Effective Online Teaching Strategies
Teaching in the online environment is a practice that continues to grow as research becomes more abundant and technology advances. The GOLD Team is committed to helping you stay current with advancements in effective online teaching strategies. Explore the resources below to learn more about teaching your next online course.
Deliver your Online Course
Online course development is an ongoing process. Course delivery is the step that helps you assess the effectiveness of your design choices and identify changes that you may want to make. The design of your course and your communication plan lay a solid foundation for the successful implementation of all instructional strategies. A few key tips for delivering your next online course, based upon online learning best practices, include:
Write detailed, sensible policies and consistent information to help create predictability from the student’s perspective.
Provide students guidance about how to use the course management tools effectively (e.g., threaded discussions, assignments, quizzes, etc.).
Know your syllabus, resources, and learner support systems to respond to students’ questions timely and completely.
Identify alternative plans for delivering the course in the event of technology issues or modifying activities if students are not “getting it”.
Counteract the negative aspects of the distance separating you and the students by monitoring your online courses frequently and responding to student concerns timely.
Manage Your Time
The demands of teaching online can sometimes be overwhelming. How do you manage your time when there are no set course hours and the “classroom” is open twenty-four hours a day, seven days a week?
As you design your online course, consider how you will accomplish different course management tasks. For example, if you do not have a teaching assistant to assist with the grading, you may not want to create gradable discussions. An Online Course Management Checklist can help you plan ahead to effectively manage your time and workload as an online instructor. This checklist encourages you to think about the frequency of activities and assessments that you have built into your online course. The Instructor Sample Schedule is an example of what a weekly schedule of course facilitation and management activities looks like for a typical online instructor. The Instructor Schedule Template can be used to create your own online teaching schedule and strategy to manage your time when teaching your online course.
Use technology effectively
Canvas is the university-wide learning management system designed to deliver fully online courses, as well as supplement courses taught in the face-to-face environment. Through the effective use of tools such as announcements, discussions, assignments, quizzes, groups and wikis instructors can create innovative and interactive learning environments for their students.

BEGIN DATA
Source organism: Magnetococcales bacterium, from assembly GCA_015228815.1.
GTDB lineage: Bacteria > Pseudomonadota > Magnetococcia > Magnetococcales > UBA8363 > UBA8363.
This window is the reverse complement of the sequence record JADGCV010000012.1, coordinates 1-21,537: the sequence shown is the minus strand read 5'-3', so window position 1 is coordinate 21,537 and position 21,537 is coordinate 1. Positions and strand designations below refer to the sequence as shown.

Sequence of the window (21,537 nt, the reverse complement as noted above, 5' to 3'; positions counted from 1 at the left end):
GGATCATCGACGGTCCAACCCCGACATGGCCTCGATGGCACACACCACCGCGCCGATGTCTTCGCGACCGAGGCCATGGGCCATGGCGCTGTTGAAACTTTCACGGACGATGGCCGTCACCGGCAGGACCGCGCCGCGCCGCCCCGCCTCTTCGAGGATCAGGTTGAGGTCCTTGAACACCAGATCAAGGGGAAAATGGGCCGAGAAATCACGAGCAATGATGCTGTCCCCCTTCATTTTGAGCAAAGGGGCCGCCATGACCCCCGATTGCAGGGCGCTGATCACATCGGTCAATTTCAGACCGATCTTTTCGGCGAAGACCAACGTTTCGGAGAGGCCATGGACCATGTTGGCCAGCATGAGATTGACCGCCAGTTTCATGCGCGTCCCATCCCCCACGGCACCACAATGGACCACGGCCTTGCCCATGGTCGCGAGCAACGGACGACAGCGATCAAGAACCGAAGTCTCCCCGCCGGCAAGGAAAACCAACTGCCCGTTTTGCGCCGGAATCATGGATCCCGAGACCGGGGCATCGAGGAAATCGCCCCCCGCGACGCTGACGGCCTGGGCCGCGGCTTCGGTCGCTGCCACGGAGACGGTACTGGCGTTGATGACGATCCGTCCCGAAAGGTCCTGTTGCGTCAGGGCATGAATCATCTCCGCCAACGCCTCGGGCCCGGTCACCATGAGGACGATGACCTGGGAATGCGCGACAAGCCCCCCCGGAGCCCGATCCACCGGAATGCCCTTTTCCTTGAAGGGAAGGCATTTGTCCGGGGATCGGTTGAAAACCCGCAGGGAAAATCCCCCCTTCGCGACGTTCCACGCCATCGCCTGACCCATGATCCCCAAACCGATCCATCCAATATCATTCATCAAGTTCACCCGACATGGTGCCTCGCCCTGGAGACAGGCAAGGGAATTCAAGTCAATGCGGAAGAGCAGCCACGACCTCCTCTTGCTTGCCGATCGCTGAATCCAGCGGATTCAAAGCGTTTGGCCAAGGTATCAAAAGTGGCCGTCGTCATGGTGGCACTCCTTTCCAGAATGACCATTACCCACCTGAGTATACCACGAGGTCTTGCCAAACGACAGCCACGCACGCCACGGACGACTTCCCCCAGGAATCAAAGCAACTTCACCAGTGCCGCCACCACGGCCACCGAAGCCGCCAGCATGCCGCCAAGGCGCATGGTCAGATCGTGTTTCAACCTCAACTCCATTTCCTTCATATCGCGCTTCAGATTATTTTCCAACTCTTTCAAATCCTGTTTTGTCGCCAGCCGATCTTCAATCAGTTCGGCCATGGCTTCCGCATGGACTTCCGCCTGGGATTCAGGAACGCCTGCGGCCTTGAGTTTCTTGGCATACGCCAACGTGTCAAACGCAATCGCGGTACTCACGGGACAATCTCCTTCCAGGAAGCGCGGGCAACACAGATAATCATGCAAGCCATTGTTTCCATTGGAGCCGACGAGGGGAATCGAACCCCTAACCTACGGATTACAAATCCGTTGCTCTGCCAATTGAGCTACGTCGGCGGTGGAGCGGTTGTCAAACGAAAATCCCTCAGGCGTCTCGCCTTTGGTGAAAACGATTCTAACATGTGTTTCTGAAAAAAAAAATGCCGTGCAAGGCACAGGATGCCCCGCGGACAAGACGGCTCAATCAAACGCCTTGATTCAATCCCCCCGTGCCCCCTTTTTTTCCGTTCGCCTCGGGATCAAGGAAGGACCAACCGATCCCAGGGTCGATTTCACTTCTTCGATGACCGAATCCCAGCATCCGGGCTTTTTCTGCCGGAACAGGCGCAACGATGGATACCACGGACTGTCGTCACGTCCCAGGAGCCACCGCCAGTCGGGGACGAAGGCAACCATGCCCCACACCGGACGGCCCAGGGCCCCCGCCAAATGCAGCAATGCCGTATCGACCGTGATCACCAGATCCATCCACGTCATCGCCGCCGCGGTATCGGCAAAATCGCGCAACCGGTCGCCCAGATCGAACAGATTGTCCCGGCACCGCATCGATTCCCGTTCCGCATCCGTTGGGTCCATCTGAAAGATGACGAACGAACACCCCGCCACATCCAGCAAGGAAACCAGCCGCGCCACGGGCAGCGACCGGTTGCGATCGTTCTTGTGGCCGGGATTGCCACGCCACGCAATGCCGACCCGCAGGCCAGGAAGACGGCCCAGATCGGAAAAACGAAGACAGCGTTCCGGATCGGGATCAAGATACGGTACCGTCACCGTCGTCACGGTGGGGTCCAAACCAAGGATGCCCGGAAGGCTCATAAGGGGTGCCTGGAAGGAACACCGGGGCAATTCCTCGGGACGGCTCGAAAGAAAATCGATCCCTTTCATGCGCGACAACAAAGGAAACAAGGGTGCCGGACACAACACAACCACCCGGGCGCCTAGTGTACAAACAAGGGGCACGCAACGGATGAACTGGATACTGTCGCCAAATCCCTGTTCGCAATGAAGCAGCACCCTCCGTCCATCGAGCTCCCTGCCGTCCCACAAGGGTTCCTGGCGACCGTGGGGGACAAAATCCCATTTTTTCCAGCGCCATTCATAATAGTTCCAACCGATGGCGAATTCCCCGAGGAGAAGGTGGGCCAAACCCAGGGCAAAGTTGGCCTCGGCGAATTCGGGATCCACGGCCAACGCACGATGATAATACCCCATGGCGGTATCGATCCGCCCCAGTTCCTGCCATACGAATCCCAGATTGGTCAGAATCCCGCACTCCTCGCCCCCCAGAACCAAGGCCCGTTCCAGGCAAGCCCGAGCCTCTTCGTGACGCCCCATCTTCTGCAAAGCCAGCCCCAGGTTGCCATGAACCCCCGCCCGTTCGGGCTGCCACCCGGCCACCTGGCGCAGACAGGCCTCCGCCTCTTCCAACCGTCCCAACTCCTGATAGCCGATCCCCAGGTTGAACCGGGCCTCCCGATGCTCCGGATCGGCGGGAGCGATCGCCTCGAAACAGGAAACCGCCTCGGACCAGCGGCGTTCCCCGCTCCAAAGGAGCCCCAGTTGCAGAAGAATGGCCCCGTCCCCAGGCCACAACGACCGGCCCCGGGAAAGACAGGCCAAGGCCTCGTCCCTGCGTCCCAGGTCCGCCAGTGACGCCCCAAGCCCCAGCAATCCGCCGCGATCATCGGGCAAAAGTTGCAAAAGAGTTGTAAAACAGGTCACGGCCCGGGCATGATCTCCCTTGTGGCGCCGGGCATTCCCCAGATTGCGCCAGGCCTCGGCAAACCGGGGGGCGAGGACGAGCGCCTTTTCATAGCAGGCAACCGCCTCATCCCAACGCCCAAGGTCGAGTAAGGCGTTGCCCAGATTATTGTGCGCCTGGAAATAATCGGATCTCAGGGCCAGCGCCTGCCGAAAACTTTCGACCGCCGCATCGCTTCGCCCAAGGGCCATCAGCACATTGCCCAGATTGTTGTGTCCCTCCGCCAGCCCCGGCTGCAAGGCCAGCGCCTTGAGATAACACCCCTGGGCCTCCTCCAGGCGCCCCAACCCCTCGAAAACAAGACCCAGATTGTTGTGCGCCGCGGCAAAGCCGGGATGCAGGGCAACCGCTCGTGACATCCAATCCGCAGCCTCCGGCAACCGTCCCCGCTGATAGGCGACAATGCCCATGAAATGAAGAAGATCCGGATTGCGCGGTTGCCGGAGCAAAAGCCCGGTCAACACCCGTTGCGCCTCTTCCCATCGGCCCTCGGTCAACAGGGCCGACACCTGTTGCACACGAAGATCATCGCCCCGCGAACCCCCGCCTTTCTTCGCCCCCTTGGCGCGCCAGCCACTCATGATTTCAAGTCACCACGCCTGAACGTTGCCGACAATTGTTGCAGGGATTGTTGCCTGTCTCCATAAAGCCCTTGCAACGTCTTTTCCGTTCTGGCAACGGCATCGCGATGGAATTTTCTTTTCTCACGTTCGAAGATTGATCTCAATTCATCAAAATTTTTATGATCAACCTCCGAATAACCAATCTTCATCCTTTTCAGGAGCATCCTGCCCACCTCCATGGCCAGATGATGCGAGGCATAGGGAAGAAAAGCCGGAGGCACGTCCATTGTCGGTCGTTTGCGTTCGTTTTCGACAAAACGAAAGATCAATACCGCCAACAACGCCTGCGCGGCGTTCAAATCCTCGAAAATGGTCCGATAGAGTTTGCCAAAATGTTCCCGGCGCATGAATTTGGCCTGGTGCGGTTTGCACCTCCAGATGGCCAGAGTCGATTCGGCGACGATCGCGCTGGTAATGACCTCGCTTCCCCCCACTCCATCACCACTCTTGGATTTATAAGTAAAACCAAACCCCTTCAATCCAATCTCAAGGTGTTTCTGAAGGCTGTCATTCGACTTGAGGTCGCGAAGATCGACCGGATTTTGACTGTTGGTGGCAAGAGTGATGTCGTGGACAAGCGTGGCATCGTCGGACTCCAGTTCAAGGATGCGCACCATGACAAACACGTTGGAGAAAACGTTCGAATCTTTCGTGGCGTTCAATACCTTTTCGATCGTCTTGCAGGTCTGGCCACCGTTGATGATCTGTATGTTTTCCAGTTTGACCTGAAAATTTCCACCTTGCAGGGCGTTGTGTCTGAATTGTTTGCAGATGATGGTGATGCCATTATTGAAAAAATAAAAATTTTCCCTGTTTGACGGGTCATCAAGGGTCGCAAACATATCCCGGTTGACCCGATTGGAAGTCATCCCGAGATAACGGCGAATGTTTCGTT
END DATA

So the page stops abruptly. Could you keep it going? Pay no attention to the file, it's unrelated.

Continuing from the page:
Incorporate Group Work
Countless studies show that collaborative activities are beneficial for online learning. The potential benefits of group-work for students can be significant when meaningful consideration to the goals of the group assignment, detailed expectations, and instructor support are present. Student interaction can be incorporated into all types of subjects, even helping predict the success of students taking STEM courses. Canvas includes several tools that can help with group work and collaboration.
Groups Feature in Canvas
Instructors can create groups of students within courses. Groups usually consist of a small number of students for study groups or projects. These groups have their own collaboration areas in the course so that they can communicate and share files.
Students can also use Webex to conduct synchronous meetings.
Google Docs brings your documents to life with smart editing and styling tools to help you easily format text and paragraphs. Choose from hundreds of fonts, add links, images, and drawings. All for free. Google Docs
Ensure Academic Integrity
UWF has added two tools to Canvas to help faculty combat plagiarism: Turnitin and Respondus Lockdown Browser & Monitor. Turnitin is an originality checking and plagiarism prevention service. It encourages best practices for using and citing other people's written material. Respondus Lockdown Browser & Monitor are two complementary tools that enable institutions to protect the integrity of non-proctored online exams.
You can also add the Academic Integrity Module (included as part of the Global Online "Begin Here Module") to your courses to remind students about your expectations and the consequences of academic dishonesty.
Your course content may include text, music, graphics, illustrations, articles, photographs, etc. Copyright law may protect some of the content you wish to use. Therefore, you need to be familiar with copyright and fair use laws. We encourage you to review the UWF Library’s helpful LibGuide about Copyright Infringement for more information